China detains former Canadian diplomat as Huawei CFO returns to court

VANCOUVER/BEIJING (Reuters) – Canada confirmed on Tuesday that one of its citizens was detained in China but said it saw no explicit connection to the arrest in Vancouver of a top executive at Chinese telecoms giant Huawei Technologies Co [HWT.UL].

Confirmation of the detention came soon after the executive, Huawei CFO Meng Wanzhou, returned to a packed Vancouver courtroom for a bail hearing in a case that has angered Beijing. Canadian analysts had predicted China would retaliate after Meng’s arrest last week at the request of U.S. authorities.

Former Canadian diplomat Michael Kovrig, who now works in China for a conflict resolution think tank, was the person detained, two sources said.

Meng, 46, faces U.S. accusations that she misled multinational banks about Huawei’s control of a company operating in Iran, putting the banks at risk of violating U.S. sanctions and incurring severe penalties, court documents said. If extradited to the United States, Meng would face charges of conspiracy to defraud multiple financial institutions, the court heard.

Huawei, which makes smartphones and network equipment, and its lawyers have said the company operates in strict compliance with applicable laws.

Public Safety Minister Ralph Goodale said he was “deeply concerned” about the detention of a Canadian, adding that there was “no explicit indication at this moment” that it was linked to the arrest of Huawei’s CFO.

But Guy Saint-Jacques, Canada’s former ambassador to China, asked by the Canadian Broadcasting Corp whether the Kovrig detention was a coincidence, said: “In China there are no coincidences … If they want to send you a message they will send you a message.”

Concern was also evidenced in Washington where the U.S. State Department is considering a travel advisory for China to caution U.S. citizens, two sources familiar with the matter said.

Meng’s arrest has roiled markets over fears it will exacerbate U.S.-China tensions in trade negotiations that both sides have agreed must be concluded by March 1.

The arrest came in connection with a U.S. investigation into an alleged scheme to use the global banking system to evade U.S. sanctions against Iran, according to people familiar with the probe.

People stand outside the B.C. Supreme Court bail hearing of Huawei CFO Meng Wanzhou, who was held on an extradition warrant in Vancouver, British Columbia, Canada December 11, 2018. REUTERS/Lindsey Wasson

China has threatened severe consequences unless Canada releases Meng immediately. Canadian Prime Minister Justin Trudeau said the matter is one for the courts to decide.

Canadian businesses operating in China are starting to feel the chill already, and the signing of one major deal has been postponed, a source said.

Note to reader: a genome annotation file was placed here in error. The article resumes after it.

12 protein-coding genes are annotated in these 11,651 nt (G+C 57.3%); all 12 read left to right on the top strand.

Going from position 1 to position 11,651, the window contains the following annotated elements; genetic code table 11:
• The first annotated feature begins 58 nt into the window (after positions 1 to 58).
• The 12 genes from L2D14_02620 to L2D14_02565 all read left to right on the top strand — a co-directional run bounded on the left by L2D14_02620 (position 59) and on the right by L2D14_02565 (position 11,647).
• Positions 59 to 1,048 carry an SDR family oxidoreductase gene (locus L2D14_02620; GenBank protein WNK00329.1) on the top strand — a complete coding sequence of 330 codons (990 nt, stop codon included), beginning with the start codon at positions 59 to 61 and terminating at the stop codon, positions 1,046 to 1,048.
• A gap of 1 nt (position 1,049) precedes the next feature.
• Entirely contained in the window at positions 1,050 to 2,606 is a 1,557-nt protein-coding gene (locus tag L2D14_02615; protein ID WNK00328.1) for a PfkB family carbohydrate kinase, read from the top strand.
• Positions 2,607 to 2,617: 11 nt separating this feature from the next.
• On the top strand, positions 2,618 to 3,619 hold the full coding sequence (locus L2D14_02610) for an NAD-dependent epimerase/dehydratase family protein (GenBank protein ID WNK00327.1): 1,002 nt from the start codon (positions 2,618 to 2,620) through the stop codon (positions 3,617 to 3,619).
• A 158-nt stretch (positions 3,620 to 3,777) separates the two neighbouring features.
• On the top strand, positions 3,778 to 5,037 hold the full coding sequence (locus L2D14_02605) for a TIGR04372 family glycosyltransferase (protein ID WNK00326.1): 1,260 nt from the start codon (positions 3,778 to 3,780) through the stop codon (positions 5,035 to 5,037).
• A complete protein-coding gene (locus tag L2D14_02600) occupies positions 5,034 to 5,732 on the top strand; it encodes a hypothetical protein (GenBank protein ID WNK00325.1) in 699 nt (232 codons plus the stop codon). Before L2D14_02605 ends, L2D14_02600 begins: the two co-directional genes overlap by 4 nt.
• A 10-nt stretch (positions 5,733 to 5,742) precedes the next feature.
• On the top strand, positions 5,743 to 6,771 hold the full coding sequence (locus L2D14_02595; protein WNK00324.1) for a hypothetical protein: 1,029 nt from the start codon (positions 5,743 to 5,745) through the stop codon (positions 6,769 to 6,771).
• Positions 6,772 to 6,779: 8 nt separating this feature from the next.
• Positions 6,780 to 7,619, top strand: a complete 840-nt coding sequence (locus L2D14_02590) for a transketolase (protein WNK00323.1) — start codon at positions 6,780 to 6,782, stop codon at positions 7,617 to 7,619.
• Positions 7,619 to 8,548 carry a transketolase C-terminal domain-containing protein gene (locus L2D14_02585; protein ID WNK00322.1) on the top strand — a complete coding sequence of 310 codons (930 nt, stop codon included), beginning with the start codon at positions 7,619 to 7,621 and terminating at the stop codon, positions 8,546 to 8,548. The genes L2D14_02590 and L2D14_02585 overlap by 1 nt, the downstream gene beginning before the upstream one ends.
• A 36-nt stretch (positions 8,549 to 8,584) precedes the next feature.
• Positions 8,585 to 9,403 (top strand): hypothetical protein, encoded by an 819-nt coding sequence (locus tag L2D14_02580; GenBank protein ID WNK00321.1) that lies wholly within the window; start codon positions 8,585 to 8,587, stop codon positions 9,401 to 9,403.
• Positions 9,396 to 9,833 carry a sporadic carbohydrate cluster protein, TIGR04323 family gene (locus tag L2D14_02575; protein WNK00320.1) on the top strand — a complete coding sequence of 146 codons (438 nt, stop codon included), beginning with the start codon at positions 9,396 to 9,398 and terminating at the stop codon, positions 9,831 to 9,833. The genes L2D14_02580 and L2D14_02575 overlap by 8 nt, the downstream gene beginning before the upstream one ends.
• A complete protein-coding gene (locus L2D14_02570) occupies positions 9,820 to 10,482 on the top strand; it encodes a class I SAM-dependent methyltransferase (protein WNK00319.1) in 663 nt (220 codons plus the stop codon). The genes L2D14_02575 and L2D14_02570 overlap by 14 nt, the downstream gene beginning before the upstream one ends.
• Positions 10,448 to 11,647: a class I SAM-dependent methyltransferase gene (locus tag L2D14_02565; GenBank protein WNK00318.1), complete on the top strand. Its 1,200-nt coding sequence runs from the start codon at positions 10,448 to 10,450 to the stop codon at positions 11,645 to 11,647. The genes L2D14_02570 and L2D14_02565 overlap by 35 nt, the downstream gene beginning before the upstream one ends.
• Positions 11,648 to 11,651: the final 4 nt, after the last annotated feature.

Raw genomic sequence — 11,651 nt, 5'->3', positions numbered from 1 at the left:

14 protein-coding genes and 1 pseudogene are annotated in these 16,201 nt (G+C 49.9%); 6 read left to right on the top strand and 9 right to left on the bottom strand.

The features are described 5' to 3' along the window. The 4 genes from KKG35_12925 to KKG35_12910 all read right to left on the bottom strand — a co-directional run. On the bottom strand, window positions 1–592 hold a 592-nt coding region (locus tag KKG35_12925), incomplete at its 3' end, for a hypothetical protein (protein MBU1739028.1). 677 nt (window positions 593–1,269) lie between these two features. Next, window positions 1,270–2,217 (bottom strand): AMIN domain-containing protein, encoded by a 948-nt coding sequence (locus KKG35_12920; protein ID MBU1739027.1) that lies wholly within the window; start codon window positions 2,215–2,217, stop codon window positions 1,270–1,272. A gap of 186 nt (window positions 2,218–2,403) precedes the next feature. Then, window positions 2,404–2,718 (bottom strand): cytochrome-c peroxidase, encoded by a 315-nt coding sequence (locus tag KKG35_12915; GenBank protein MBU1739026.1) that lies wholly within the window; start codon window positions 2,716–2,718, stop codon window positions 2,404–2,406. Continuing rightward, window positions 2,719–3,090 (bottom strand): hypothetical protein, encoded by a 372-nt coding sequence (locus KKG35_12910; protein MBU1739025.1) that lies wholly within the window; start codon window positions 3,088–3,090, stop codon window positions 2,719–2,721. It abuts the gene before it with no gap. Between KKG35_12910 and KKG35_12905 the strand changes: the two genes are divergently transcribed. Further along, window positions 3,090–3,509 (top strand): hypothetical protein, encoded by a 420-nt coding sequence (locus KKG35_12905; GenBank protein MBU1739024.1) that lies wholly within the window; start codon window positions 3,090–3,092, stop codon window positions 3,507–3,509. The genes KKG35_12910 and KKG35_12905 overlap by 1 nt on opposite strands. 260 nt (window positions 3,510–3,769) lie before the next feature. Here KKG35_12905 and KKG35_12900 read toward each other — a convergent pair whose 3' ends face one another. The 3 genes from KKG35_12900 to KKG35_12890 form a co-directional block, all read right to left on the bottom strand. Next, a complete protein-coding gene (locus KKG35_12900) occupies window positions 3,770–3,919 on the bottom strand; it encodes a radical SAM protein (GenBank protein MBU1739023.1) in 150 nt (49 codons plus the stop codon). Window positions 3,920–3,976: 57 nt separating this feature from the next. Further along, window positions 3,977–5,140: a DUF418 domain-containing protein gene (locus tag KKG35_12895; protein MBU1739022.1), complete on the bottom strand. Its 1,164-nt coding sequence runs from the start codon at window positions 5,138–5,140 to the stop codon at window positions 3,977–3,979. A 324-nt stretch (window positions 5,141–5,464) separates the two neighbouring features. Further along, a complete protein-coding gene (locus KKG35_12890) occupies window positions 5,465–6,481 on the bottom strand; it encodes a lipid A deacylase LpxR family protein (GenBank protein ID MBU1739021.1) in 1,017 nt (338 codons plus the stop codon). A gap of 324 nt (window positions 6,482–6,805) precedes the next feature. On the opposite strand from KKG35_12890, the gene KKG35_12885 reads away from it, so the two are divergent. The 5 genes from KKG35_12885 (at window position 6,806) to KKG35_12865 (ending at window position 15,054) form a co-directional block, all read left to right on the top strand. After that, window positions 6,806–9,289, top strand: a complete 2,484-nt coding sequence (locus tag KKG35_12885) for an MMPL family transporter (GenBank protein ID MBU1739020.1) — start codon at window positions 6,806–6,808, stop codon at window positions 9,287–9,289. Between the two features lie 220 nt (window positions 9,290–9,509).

China’s Foreign Ministry and Ministry of Public Security did not respond immediately to questions regarding Kovrig’s detention sent via fax. Kovrig works for the International Crisis Group, an independent conflict resolution think-tank which said it was seeking his prompt and safe release.

Tuesday is the third day of bail hearings in a British Columbia court, where a judge will weigh final issues in determining whether Meng should be freed on bail while awaiting extradition proceedings.


Speaking at a Beijing forum on Tuesday, the Chinese government’s top diplomat, State Councillor Wang Yi, said the government kept constant watch on the safety of citizens abroad, though he did not specifically mention Meng’s case.

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“For any bullying that wantonly violates the legitimate rights and interests of Chinese citizens, China will never sit idly by,” state television quoted him as saying.

The Canadian provincial court judge on Monday rolled the proceedings over to Tuesday because he wanted to hear more about who would take responsibility for Meng’s actions if she were released.

Meng’s lawyer David Martin had offered her husband as surety, but the judge and the public prosecutor questioned whether he could perform this duty as he is not a resident of British Columbia.

Huawei is the world’s largest supplier of telecommunications network equipment and second-biggest maker of smartphones, with revenue of about $92 billion last year. Unlike other big Chinese technology firms, it does much of its business overseas.

Reporting by Julie Gordon in Vancouver; writing by Nick Zieminski; additional reporting by Ben Blanchard and Michael Martina in Beijing, John Ruwitch in Shanghai and David Ljunggren in Ottawa; editing by Muralikumar Anantharaman, G Crosse and Cynthia Osterman

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